In a world where jumping from one intense, in-depth project into another is the norm, you need to give yourself time to acclimatise – otherwise, before you know it, your brain will be in overdrive, while your body is running on empty. When working with a new team or client don't expect everything to be perfect from the outset or insist on spending hours of over-time in the office until it is. Just as you are getting used to a new working environment, so are others around you, so aim to be patient and allow yourself to come up for air.


A healthy body is the key to a healthy mind. Whether it’s boxing or yoga, Tai Chi or running, keeping fit and taking time out to focus on something other than work is of utmost importance when it comes to your mental health. Tapping into your competitive side is a good way of ensuring you take exercise regularly; and make sure you set yourself goals: why not sign up for a marathon?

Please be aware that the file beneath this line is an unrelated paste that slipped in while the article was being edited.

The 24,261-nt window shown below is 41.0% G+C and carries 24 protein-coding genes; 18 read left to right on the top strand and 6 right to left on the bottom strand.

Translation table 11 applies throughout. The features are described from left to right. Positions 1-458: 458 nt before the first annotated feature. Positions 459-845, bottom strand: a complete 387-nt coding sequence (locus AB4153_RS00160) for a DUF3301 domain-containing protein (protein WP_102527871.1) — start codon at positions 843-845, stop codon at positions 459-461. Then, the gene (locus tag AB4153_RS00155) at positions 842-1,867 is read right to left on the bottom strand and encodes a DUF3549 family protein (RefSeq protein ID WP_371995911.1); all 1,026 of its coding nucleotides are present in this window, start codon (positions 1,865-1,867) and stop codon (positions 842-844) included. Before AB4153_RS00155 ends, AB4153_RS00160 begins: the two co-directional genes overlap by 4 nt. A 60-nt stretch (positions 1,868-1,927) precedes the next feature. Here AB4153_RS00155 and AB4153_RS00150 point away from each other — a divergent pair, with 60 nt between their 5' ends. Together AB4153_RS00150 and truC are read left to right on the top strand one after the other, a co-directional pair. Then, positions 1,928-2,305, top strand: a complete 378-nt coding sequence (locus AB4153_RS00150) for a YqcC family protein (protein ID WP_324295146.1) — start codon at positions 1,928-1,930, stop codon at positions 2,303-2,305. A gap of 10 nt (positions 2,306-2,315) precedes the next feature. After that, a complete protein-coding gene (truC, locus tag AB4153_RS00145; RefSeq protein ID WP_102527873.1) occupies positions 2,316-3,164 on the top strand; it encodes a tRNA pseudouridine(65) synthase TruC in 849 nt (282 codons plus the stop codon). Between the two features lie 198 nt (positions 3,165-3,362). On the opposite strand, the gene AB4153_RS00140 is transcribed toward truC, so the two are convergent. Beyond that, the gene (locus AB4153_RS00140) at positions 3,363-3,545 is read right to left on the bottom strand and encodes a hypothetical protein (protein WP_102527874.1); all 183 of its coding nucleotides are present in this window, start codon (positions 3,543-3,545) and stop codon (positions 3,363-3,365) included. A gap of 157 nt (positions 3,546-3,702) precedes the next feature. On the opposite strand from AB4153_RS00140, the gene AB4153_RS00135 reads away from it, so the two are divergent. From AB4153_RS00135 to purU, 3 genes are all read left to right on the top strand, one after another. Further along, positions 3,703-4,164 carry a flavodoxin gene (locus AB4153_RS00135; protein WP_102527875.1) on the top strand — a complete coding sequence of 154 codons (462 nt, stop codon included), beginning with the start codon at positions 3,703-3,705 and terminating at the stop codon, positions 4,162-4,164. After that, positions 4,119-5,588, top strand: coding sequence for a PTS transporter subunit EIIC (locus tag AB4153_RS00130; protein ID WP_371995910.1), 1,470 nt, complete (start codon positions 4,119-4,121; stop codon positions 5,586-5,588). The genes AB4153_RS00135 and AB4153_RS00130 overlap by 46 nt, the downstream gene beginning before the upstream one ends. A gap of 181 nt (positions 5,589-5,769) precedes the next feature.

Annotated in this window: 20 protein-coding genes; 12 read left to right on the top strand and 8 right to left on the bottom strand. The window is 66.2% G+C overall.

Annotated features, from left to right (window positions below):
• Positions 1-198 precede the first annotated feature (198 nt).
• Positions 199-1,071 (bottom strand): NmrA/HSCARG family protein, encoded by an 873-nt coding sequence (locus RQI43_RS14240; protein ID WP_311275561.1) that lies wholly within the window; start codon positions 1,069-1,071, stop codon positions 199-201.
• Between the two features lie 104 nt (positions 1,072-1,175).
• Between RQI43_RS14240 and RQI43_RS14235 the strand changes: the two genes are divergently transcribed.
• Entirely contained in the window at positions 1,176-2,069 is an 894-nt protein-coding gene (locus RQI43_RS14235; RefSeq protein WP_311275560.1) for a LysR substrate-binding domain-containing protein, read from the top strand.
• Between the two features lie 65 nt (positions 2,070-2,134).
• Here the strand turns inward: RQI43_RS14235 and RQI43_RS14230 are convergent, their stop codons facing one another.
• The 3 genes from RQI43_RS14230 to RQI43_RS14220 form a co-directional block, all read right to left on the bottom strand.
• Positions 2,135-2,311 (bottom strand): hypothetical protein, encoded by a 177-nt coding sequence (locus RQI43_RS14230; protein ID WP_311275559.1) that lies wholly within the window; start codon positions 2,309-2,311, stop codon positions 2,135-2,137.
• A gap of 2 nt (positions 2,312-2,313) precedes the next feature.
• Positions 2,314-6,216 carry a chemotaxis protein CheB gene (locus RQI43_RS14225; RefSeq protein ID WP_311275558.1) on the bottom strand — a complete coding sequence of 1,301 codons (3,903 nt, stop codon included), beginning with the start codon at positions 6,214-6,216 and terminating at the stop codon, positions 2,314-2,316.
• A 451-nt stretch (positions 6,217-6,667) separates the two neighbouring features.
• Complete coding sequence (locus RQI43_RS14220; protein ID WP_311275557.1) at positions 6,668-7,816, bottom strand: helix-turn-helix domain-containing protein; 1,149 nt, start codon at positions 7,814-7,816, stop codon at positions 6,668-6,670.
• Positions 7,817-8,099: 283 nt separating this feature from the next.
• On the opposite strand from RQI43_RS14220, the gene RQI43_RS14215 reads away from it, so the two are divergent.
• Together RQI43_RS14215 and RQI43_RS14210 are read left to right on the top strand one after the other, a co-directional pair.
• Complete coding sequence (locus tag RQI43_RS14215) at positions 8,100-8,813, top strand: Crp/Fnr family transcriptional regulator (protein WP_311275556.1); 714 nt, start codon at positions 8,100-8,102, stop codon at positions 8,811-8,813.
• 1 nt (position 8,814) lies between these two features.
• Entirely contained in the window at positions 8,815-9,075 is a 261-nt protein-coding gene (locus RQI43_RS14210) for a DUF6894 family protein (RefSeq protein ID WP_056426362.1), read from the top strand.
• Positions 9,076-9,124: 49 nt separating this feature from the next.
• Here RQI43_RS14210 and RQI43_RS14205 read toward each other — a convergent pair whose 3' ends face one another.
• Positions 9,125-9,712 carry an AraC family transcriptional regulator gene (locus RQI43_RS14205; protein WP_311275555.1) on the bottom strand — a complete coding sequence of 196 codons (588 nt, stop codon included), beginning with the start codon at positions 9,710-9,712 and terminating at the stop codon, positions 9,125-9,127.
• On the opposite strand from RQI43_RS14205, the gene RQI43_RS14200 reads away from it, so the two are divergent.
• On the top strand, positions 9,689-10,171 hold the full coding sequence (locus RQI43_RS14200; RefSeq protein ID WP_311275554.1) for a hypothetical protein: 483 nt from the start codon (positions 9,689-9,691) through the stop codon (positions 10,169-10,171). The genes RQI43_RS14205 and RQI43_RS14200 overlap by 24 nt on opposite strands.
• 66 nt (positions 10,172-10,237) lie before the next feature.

Or get your PA to do it for you. While your job undoubtedly requires your undivided attention most of the time, it shouldn't be your world. Build your home and social life into your schedule and make sure colleagues know not to contact you (or at least not to expect a response) during this 'slot'. While it might take some getting used to, having a life away from the office (your smartphone counts here) means that if something should go wrong at work, all will not be lost.

By Andrew Kinder. To find out about counselling and to search for counsellors in your area go to